The ivory aran-gansey (2018 FO-19)

The ivory aran-gansey (2018 FO-19)

Hey look, I knitted a sweater! Crazy how long that took me. Inspired by Daniel Day-Lewis’s perfect gansey but bearing in mind what works best for me and my frame, I sketched out this little aran-gansey mashup as part of my Summer of Basics plan, and cast on in the middle-row bench seat of a van lurching its way through the winding roads of rural Portugal. I hadn’t done any actual math or planning. All I had was my inexact-texture-but-gauge-ly predictive swatch plus the little sketch taped into my notebook. So in that van seat on that steamy late June day, I did just enough math to calculate a good-enough cast on, and in I went.

Because it was a slapdash start and I didn’t expect it to work, I also didn’t put any basting stitches in the raglans, or take many useful notes. I thought I almost certainly was just knitting a bigger, more texturally accurate swatch, which I’d eventually rip out. But I never did! And I just kept winging it the whole way. (Albeit with lots of intermittent blocking to make sure everything would work out ok.) So while I normally share all my stitch counts and measurements for any Improv sweater I knit, I’m sorry, I don’t have that for you today. Plus if I were to do this again, I’d make a thousand tiny tweaks. So perhaps at some point I will do this again (in navy!), make those tweaks, and take proper notes for sharing. But the short version is that it’s just a standard top-down raglan with a stitch pattern thrown in for the first 9.5″ or so — double moss stitch broken up every 3″ with two bands of garter stitch. And I put garter along the top of the waist ribbing as well. And used my favorite folded neckband technique.

Natural sweater inventory

You may recall the overarching aim of this one was to make myself a much-needed, easygoing, 3-season-ish pullover, and I couldn’t be happier with it in all those respects. I’ve knitted quite a few sweaters with O-Wool Balance at this point — organic, machine washable, 50/50 cotton-wool blend — and am thrilled to have a mostly stockinette one for myself, as I covet Bob’s every time he puts it on. This fabric is so incredibly cozy. (I like it best after a machine wash and a few minutes in the dryer, but do mind your gauge if that’s your intention! Don’t wet-block your swatch and then machine-wash your FO.) And if you’re thinking back to my recent sweater inventory, you’ll note this rounds out my collection of natural sweaters quite nicely: There’s the shrunken cotton fisherman (L.L. Bean 2010), this new cotton-wool gansey, the heavy-duty wool fisherman and the wool cardigan.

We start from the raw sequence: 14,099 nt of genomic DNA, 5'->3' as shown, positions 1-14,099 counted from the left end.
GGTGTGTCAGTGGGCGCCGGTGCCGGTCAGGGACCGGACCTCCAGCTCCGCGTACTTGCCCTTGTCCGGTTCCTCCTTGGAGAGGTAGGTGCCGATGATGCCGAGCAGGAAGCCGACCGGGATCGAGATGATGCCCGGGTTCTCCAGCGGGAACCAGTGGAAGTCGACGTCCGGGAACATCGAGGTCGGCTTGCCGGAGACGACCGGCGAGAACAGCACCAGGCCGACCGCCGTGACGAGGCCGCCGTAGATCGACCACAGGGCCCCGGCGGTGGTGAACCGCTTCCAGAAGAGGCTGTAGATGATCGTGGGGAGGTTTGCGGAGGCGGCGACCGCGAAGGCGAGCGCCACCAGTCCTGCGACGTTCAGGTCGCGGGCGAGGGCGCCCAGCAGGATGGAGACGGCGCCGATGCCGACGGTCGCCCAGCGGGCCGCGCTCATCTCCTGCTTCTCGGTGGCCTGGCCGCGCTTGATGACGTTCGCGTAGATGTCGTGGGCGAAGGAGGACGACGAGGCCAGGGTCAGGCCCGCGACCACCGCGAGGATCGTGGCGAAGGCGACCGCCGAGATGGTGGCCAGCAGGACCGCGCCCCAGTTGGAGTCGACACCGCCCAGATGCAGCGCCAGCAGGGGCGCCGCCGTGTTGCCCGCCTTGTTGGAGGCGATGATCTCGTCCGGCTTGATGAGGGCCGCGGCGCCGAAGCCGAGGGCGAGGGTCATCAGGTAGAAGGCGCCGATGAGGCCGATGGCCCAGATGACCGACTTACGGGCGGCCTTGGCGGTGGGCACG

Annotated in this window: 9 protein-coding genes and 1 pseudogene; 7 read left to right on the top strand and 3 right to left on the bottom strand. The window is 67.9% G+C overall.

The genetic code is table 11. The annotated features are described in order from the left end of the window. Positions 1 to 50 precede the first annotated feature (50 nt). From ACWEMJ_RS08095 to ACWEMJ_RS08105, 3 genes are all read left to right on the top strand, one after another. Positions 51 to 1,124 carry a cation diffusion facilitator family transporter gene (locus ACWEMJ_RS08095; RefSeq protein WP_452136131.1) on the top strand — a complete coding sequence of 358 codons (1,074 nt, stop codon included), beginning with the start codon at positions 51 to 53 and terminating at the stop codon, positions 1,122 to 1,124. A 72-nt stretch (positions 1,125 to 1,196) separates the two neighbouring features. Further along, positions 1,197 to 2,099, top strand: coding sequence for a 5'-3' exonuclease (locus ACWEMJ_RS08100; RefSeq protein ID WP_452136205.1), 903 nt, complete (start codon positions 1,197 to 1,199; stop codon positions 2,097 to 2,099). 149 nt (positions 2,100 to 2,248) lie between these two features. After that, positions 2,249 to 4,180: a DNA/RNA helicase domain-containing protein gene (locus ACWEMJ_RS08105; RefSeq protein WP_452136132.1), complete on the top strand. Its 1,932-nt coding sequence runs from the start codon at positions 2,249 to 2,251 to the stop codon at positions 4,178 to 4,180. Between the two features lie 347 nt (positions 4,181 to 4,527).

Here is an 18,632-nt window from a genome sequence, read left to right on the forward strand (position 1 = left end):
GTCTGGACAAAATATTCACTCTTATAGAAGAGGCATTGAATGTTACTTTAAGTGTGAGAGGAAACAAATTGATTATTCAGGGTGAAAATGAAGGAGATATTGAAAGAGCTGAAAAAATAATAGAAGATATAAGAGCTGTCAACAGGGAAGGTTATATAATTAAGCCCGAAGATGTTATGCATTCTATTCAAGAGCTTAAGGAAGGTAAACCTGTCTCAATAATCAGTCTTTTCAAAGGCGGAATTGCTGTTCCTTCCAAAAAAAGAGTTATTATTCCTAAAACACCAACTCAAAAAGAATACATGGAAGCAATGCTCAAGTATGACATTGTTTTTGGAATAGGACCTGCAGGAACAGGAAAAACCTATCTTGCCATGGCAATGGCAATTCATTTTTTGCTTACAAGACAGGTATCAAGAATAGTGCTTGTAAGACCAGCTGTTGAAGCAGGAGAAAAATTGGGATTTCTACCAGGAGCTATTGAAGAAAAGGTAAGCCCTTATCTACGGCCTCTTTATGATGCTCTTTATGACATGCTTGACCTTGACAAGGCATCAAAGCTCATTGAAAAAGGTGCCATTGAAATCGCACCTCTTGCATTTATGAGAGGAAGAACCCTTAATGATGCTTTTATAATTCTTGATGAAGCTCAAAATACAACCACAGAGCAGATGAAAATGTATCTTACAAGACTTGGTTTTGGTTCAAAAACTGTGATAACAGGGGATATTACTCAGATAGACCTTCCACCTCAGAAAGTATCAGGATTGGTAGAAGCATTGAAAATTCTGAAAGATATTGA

I also made those pants I’m wearing above, which I wouldn’t actually intentionally wear with this sweater — that’s a bit of a blah combo even for me! But it was convenient to take the sweater photos while I happened to be wearing the pants, so I’ll tell you about those tomorrow.

Speaking of the wool fisherman, I also sent it through the washer and dryer last week — being incredibly vigilant the whole way — and it finally fits the way I always wanted it to! (Assuming it doesn’t grow back to its former size when worn.) Officially all set in the ivory department!

Pattern: Improv
Yarn: O-Wool Balance in Natural

You can browse all the posts about this sweater and save/fave it at Ravelry.


PREVIOUSLY in FOs: Wiksten Kimono, pajama-style





Hot Tip: Allow for adjustments

Hot Tip: Allow for adjustments

Sometimes the finish line of a project is not a bright line — you can ease your way across it with finesse, as needed. Take this sweater, for instance, which I bound off on Labor Day. This was a classic case of why knitting top-down is great and also why some people rail against top-down: To wit, A) yes you can try it on as you go and get it exactly how you want it, but B) only if you take into account what happens when you block it. My unblocked gauge on this sweater was 7.25 rows per inch, whereas after a wash it came in at 8.25. That’s substantial shrinkage! Had I simply tried on the sweater and bound off when it looked done, it would have been way too short once it was washed. Here again is why it’s critically important to count rows rather than measuring fabric. But that said, I wasn’t 100% sure how I wanted it to fit or how long I wanted the cuffs and waist ribbing to be — those are all little fit and design details that I like to let the sweater dictate as it takes shape. Part of trying on a top-down in progress, for me, is letting it tell me what it wants to be.

So in this case, I did my math to calculate total rows and decrease placement for my projected lengths but also left room for last-minute adjustments, just in case. A few rows before what I thought would be final, I put the cuffs and body on waste yarn, washed and dried the sweater (this O-Wool Balance is machine washable, but you always want to treat your swatch and your WIP however you’ll treat the finished garment, whether that’s hand-washing or whatever) and put it on again to make those final decisions before binding off and seaming. (I knitted the sleeves flat, as usual, so yes there was seaming.)

It’s all about being the master of your own knitting! I’ll show you the whole sweater as soon as I can get photos.


PREVIOUSLY in Hot Tips: Don’t panic

Queue Check — August 2018

Queue Check — August 2018

Y’all, I have been doin’ some KNITTIN’. The past two weeks, I’ve had quite a few nights in a row where I actually got some knitting time before bed, during which I sailed through the sleeves on this aran-gansey mashup of mine and then returned the body stitches to the needles. I knitted on it both Friday and Saturday night, and then had all of Sunday afternoon off. So I curled up on my couch with a candle lit next to me, this sweater in my lap, and The Guernsey movie (whose title I can’t bear) playing for the second time, pretending that the slightly gloomy day outside was actually chilly rather than swampy. And I knitted and knitted and knitted. About 8:45, I found out Pose was expiring from On Demand that very night and I had four episodes to go! So I stayed up past my bedtime, binge watching and knitting — around and around and around. And as it turns out, I will almost certainly be done with the knitting before Summer of Basics comes to a close, although whether it will be blocked and seamed by then remains to be seen. Regardless, the next time you see this one, it will be on me. And there will be a grin on my face.